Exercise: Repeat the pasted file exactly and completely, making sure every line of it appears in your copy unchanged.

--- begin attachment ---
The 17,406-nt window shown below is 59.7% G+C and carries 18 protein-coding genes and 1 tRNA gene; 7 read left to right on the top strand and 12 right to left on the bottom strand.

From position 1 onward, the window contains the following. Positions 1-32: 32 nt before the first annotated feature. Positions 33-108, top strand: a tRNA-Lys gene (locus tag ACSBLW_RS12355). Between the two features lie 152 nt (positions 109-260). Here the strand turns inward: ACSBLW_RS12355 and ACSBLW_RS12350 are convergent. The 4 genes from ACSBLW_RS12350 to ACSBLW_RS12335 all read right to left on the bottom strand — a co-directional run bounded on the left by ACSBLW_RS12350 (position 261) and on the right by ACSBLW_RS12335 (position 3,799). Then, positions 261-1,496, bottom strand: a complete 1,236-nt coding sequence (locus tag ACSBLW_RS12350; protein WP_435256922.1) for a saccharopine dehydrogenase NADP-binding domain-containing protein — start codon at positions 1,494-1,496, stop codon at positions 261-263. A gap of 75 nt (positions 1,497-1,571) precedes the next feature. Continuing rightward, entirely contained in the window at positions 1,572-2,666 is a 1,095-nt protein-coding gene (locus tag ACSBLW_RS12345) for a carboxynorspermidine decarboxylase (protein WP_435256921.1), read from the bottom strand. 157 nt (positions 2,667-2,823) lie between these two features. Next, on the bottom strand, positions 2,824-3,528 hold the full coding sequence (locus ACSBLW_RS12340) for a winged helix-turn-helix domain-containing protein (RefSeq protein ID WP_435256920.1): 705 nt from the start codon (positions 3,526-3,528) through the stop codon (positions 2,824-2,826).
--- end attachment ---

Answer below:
The 17,406-nt window shown below is 59.7% G+C and carries 18 protein-coding genes and 1 tRNA gene; 7 read left to right on the top strand and 12 right to left on the bottom strand.

From position 1 onward, the window contains the following. Positions 1-32: 32 nt before the first annotated feature. Positions 33-108, top strand: a tRNA-Lys gene (locus tag ACSBLW_RS12355). Between the two features lie 152 nt (positions 109-260). Here the strand turns inward: ACSBLW_RS12355 and ACSBLW_RS12350 are convergent. The 4 genes from ACSBLW_RS12350 to ACSBLW_RS12335 all read right to left on the bottom strand — a co-directional run bounded on the left by ACSBLW_RS12350 (position 261) and on the right by ACSBLW_RS12335 (position 3,799). Then, positions 261-1,496, bottom strand: a complete 1,236-nt coding sequence (locus tag ACSBLW_RS12350; protein WP_435256922.1) for a saccharopine dehydrogenase NADP-binding domain-containing protein — start codon at positions 1,494-1,496, stop codon at positions 261-263. A gap of 75 nt (positions 1,497-1,571) precedes the next feature. Continuing rightward, entirely contained in the window at positions 1,572-2,666 is a 1,095-nt protein-coding gene (locus tag ACSBLW_RS12345) for a carboxynorspermidine decarboxylase (protein WP_435256921.1), read from the bottom strand. 157 nt (positions 2,667-2,823) lie between these two features. Next, on the bottom strand, positions 2,824-3,528 hold the full coding sequence (locus ACSBLW_RS12340) for a winged helix-turn-helix domain-containing protein (RefSeq protein ID WP_435256920.1): 705 nt from the start codon (positions 3,526-3,528) through the stop codon (positions 2,824-2,826).